By David Sabados
“There were so many needles and other hazardous stuff,” explained Marcia Budde.
Budde was tired of her neighborhood around 44th Avenue and Inca Street being a dumping ground for trash, furniture, drug paraphernalia, human waste, and more, so she decided to do something about it. After learning about Denver Community Active Living Coalition (CALC) from an article in the paper, she applied for funding for a community cleanup and was awarded a grant to help.
Cleaning up the area was more than a one-woman job, so she started building a team. A homeless outreach officer from the Denver Police Department, sanitation workers from the city, and community members from across several neighborhoods all signed up. She talked with Front Range Disposal, who offered two large roll-off dumpsters nearly free as well.
Two of those community members Budde recruited are Mario Munoz and his son Estevan. The three of them sat down with The Denver North Star at Waldschänke Ciders + Coffee near the cleanup area to explain why they got involved.
“I’ve been all over New York, trash everywhere. I don’t want Denver to look like that,” said Mario Munoz, a former Golden Gloves Hall of Fame boxer who said he’s spent time in most major American cities.
“It was super important,” added Estavan. “I’ve walked these streets where it’s just a lot of trash. We live around here. We see it every day.”
Another community member Budde highlighted is Tim Schoenleber, who said his fellow unhoused Denverites can have a positive role to play.
“I live in a motorhome myself. I get disgusted too. I’d like to get rid of all the junk on the street.”
Schoenleber, whose motorhome has been parked in the area on private property, is trying to find more permanent housing through city services. In the meantime, he’s trying to be a positive force.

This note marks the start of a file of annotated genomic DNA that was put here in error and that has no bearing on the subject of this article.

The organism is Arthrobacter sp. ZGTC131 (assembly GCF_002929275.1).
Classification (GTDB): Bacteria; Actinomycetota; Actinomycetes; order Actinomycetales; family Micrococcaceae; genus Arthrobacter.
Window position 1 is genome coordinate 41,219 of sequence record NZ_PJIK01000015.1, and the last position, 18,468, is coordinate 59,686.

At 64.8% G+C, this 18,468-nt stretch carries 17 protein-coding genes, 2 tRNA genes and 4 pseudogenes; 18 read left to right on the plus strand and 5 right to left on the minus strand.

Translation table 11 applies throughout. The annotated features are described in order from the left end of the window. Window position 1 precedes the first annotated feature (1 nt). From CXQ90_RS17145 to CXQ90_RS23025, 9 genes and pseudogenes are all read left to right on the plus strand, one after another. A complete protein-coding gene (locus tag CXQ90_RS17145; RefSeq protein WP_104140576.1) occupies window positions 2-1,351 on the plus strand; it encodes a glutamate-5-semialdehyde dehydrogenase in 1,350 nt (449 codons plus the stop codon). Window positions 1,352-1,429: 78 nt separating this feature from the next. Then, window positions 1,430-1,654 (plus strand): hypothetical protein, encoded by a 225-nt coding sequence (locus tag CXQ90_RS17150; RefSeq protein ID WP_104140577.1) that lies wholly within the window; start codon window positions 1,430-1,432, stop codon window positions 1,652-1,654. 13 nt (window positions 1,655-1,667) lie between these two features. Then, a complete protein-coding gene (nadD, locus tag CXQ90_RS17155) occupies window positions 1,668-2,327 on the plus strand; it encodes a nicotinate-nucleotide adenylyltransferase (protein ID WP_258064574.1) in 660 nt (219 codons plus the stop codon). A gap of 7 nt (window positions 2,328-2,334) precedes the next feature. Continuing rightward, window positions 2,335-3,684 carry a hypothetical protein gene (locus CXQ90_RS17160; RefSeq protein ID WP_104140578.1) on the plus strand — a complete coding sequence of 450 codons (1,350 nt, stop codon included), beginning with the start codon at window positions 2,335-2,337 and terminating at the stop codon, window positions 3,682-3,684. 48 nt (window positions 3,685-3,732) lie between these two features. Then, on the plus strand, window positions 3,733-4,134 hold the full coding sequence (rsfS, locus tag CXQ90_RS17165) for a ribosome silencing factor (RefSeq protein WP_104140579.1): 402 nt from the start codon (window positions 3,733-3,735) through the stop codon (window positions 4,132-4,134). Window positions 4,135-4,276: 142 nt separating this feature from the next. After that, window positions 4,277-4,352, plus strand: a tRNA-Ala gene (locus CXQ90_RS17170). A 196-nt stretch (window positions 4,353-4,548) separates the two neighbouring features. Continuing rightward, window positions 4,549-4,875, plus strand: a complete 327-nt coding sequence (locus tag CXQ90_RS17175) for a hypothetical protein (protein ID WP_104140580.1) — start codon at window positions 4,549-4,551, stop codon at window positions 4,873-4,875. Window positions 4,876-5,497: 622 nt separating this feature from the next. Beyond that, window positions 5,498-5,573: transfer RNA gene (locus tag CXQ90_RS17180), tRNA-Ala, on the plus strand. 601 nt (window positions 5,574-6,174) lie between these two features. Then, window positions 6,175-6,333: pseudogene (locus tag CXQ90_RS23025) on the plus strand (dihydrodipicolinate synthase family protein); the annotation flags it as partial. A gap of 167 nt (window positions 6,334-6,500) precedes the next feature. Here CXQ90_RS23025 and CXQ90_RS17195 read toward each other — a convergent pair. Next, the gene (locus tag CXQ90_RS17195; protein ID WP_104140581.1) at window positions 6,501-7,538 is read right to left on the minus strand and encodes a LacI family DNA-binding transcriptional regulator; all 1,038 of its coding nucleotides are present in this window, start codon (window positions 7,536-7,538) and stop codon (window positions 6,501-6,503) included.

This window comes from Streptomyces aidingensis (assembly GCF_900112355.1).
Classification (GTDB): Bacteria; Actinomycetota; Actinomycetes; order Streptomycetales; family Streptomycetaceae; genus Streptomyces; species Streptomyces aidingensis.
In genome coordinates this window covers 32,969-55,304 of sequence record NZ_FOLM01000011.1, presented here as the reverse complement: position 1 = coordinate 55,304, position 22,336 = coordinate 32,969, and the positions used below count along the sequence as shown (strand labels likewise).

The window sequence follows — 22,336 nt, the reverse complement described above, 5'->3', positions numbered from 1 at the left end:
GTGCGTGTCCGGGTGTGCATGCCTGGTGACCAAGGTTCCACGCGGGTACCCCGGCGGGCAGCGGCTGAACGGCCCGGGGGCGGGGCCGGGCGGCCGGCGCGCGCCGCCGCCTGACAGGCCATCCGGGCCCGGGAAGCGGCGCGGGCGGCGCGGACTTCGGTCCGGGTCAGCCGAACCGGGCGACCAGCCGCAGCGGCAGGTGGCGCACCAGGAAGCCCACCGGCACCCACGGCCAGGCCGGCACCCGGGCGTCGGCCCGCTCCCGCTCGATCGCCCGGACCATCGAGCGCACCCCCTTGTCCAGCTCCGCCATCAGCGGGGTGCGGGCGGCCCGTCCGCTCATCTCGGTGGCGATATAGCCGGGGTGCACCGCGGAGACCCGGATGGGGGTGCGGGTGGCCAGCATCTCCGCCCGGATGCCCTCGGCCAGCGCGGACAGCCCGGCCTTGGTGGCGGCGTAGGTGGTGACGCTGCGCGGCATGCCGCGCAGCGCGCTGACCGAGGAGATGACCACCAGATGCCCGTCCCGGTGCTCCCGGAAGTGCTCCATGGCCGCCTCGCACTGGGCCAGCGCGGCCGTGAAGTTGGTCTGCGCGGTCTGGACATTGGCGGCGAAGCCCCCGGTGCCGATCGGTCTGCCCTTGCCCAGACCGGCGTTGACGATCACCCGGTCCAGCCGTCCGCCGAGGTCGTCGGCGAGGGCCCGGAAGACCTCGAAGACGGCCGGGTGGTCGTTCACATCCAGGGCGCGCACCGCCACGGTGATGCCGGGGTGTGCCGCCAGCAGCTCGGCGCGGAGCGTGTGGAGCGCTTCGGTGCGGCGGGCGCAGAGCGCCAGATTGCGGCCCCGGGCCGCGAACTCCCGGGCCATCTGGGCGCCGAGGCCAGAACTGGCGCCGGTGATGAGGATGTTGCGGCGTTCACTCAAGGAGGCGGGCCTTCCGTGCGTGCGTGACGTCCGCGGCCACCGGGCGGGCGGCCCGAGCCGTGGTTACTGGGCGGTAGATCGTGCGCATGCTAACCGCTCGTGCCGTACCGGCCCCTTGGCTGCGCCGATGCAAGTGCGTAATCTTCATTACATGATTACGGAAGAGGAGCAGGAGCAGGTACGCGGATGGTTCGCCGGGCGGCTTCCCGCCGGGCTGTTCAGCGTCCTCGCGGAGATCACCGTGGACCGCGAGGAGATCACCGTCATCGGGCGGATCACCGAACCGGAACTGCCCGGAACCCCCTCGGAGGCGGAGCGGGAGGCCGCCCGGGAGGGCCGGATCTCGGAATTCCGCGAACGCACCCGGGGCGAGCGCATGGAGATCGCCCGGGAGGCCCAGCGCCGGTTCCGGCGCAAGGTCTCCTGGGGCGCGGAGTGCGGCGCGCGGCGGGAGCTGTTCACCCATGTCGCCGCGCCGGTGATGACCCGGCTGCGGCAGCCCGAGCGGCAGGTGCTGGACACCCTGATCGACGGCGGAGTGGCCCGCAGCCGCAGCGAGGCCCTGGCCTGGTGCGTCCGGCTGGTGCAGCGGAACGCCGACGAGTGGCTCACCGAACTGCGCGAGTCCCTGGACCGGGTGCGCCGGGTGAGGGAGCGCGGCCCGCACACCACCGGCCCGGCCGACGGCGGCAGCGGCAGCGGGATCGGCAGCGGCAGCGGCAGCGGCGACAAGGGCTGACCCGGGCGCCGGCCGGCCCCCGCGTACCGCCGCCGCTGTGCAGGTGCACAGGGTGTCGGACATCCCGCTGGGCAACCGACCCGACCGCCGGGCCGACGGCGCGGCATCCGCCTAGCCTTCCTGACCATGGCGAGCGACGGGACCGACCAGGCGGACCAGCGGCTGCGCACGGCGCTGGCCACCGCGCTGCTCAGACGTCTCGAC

“I’ve been everywhere in my motorhome. I don’t leave my trash there.”
Budde wanted to make sure to thank everyone involved, including the crew from the city: Richard Trinidad, Anthony Garcia, Joseph Abeyta, and Steven Low. In turn, everyone else wanted to make sure she was credited for bringing a community together.
“Marcia is a fervent community advocate– truly one of the most determined helpers I’ve met in this work,” said Elizabeth Morales, a program administrator for the city’s Department of Transportation and Infrastructure (DOTI). “We connected her with a DOTI operations crew to help with the physical labor of the cleanup and bring a full size trash truck for the day. Marcia spent two days on the cleanup with her community.”
Now, a neglected part of Inca Street on the eastern edge of Sunnyside is improved thanks to the efforts of many community members. Morales added that community members interested in microgrants can soon apply for the 2023 funding cycle.
Visit denvercalc.org/microgrants or email email@example.com for more information on how to apply this spring.
Do you know a community member or group doing good work in North Denver who deserves recognition? Email Eric@DenverNorthStar.com to let us know!